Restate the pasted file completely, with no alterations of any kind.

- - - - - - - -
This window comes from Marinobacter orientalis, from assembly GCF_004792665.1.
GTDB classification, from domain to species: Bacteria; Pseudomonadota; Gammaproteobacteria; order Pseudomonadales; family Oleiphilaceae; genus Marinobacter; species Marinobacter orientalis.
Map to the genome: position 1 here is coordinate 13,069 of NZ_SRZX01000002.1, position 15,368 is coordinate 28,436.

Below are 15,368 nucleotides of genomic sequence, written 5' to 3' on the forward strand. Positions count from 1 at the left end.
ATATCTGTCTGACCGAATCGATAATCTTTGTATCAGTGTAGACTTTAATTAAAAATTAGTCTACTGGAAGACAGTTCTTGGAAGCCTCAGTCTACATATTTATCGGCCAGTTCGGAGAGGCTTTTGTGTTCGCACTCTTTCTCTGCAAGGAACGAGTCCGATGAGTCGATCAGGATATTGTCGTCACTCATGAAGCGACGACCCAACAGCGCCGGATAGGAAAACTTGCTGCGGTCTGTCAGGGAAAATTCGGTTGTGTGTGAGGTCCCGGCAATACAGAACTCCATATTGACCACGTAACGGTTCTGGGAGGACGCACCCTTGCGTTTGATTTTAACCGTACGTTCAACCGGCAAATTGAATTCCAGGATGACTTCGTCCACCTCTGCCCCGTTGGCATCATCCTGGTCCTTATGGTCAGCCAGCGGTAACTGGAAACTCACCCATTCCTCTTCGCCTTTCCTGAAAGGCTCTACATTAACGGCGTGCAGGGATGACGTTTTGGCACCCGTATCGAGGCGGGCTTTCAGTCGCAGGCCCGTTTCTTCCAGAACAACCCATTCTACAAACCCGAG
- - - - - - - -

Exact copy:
This window comes from Marinobacter orientalis, from assembly GCF_004792665.1.
GTDB classification, from domain to species: Bacteria; Pseudomonadota; Gammaproteobacteria; order Pseudomonadales; family Oleiphilaceae; genus Marinobacter; species Marinobacter orientalis.
Map to the genome: position 1 here is coordinate 13,069 of NZ_SRZX01000002.1, position 15,368 is coordinate 28,436.

Below are 15,368 nucleotides of genomic sequence, written 5' to 3' on the forward strand. Positions count from 1 at the left end.
ATATCTGTCTGACCGAATCGATAATCTTTGTATCAGTGTAGACTTTAATTAAAAATTAGTCTACTGGAAGACAGTTCTTGGAAGCCTCAGTCTACATATTTATCGGCCAGTTCGGAGAGGCTTTTGTGTTCGCACTCTTTCTCTGCAAGGAACGAGTCCGATGAGTCGATCAGGATATTGTCGTCACTCATGAAGCGACGACCCAACAGCGCCGGATAGGAAAACTTGCTGCGGTCTGTCAGGGAAAATTCGGTTGTGTGTGAGGTCCCGGCAATACAGAACTCCATATTGACCACGTAACGGTTCTGGGAGGACGCACCCTTGCGTTTGATTTTAACCGTACGTTCAACCGGCAAATTGAATTCCAGGATGACTTCGTCCACCTCTGCCCCGTTGGCATCATCCTGGTCCTTATGGTCAGCCAGCGGTAACTGGAAACTCACCCATTCCTCTTCGCCTTTCCTGAAAGGCTCTACATTAACGGCGTGCAGGGATGACGTTTTGGCACCCGTATCGAGGCGGGCTTTCAGTCGCAGGCCCGTTTCTTCCAGAACAACCCATTCTACAAACCCGAG